|DIRECTV Inc. v. Imburgia, 2015 BL 408512, U.S., No. 14-462, decided 12/14/15||DIRECTV argued that an arbitration clause with a class action waiver in its customer agreement was enforceable because the Federal Arbitration Act preempted application of any contrary state law.||
Holding: The court said the arbitration clause was enforceable in light of its 2011 ruling in AT&T Mobility LLC v. Concepcion, 563 U.S. 333 (2011), which overturned California's ban on class waivers.
The Rub: Many say the ruling will have a limited effect because it interprets contract language that is rarely used anymore.
|Microsoft Corp. v. Baker, U.S., No. 15-457, review granted 1/15/16||Microsoft asked the court to consider the propriety of the plaintiffs' decision to voluntarily dismiss, with prejudice, their allegations that the Xbox 360 is defective, in order to guarantee their right to appeal an unfavorable certification decision.||
Reasoning: The case wasn't scheduled for oral argument this term, leading many to speculate the court pushed it off until a replacement for Scalia can be confirmed.
|Wal-Mart Stores Inc. v. Braun, U.S., Nos. 14-1123, 14-1124, review denied 4/4/16||Wal-Mart challenged the use of statistical and extrapolation evidence to certify a class of workers alleging wage and hour violations, similar to the issues in Tyson Foods.||
Reasoning: The court denied review after it issued the Tyson Foods opinion, even though Wal-Mart argued that this case raised different state-law issues.
|Wells Fargo Bank N.A. v. Gutierrez, U.S., No. 14-1230, review denied 4/4/16||Wells Fargo sought review of a judgment ordering the bank to pay a class of customers $203 million for charging improper overdraft fees, even though some class members may not have been overcharged.||
Reasoning: The court denied review, even though the bank raised the no-injury argument that the court side-stepped in Tyson Foods.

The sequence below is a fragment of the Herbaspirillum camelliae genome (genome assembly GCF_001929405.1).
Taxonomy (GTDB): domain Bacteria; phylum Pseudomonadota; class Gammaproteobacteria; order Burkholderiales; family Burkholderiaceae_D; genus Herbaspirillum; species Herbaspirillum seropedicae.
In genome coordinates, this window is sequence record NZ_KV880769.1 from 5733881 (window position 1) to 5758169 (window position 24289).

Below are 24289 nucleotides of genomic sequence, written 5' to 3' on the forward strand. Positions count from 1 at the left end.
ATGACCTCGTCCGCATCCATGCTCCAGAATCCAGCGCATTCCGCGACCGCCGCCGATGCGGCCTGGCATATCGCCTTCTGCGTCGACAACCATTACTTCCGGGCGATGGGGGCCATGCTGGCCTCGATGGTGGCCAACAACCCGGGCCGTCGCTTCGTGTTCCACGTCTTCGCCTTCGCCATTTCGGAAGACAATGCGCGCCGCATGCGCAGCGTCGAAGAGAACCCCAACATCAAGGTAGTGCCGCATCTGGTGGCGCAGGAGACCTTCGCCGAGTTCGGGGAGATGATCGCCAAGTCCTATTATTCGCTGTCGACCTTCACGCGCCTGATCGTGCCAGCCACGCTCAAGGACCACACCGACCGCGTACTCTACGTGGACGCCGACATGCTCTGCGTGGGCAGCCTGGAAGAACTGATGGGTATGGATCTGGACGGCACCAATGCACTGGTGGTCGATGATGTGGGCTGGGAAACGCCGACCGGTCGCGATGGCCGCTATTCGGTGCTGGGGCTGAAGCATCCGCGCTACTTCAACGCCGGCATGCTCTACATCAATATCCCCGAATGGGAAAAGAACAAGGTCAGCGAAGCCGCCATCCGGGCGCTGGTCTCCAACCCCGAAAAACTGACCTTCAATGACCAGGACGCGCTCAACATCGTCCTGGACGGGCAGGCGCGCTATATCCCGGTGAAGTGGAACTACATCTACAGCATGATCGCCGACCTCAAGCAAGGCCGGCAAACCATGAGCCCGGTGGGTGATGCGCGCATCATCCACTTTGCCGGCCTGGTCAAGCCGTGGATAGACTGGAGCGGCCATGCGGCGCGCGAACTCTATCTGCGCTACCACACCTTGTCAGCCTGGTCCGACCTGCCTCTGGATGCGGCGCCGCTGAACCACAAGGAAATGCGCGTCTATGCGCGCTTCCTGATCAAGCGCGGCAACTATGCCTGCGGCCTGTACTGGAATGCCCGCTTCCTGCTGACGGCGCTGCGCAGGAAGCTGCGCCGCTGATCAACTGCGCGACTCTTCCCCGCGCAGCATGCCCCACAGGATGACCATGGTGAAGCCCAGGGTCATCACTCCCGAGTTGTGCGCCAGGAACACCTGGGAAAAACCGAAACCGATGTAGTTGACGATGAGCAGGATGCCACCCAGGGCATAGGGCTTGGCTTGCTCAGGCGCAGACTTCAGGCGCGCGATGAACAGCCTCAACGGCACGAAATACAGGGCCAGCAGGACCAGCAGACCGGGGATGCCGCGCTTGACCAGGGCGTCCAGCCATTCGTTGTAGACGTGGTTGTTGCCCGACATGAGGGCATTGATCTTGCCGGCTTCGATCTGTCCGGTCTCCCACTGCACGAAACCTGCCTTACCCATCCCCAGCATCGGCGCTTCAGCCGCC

|Procter & Gamble Co. v. Rikos, U.S., No. 15-835, review denied 3/28/16||A dietary supplement maker challenged certification of a class of consumers alleging the pills' benefits were falsely advertised. It argued that the class failed to prove ascertainability, the implied rule that class members must be readily identifiable.||
Reasoning: Defendants argued that the question was ripe for review because federal circuit courts are split on the proper test for ascertainability. But the court refused the hear the case, perhaps wanting to avoid a potential 4-4 split on the issue with only eight justices on the bench.
|Frank v. Poertner, U.S., No. 15-765, review denied 3/21/16||An objector challenged the high dollar amount class counsel will receive in comparison to class member recovery under a class settlement over batteries falsely advertised as long-lasting.||
Reasoning: The court's refusal to review this class-friendly ruling could signal a reluctance to take up class action issues now that Scalia—a vocal opponent of the class device—is no longer on the bench.
|Direct Digital LLC v. Mullins, U.S., No. 15-549, review denied 2/29/16||A dietary supplement maker challenged certification of a class of consumers alleging the pills were falsely advertised. It argued that the class failed to prove ascertainability, the implied rule that class members must be readily identifiable.||
Reasoning: Again, as with Rikos, the court may have passed on its opportunity to resolve a circuit split on ascertainability to avoid a 4-4 tie.
|Dow Chem. Co. v. Indus. Polymers Inc., U.S., No. 14-1091, settlement announced, cert. petition withdrawn 2/26/16||Dow challenged statistical evidence plaintiffs used to prove classwide impact and damages in an antitrust suit alleging it conspired with other chemical makers to fix urethane prices.||
Reasoning: Dow cited “uncertainties” created by Scalia's death as its reason for settling and withdrawing its cert. petition.
The Rub: One consumer advocate called this reasoning “spin,” saying the announcement of the deal was structured to urge the Senate to replace Scalia with another class action opponent.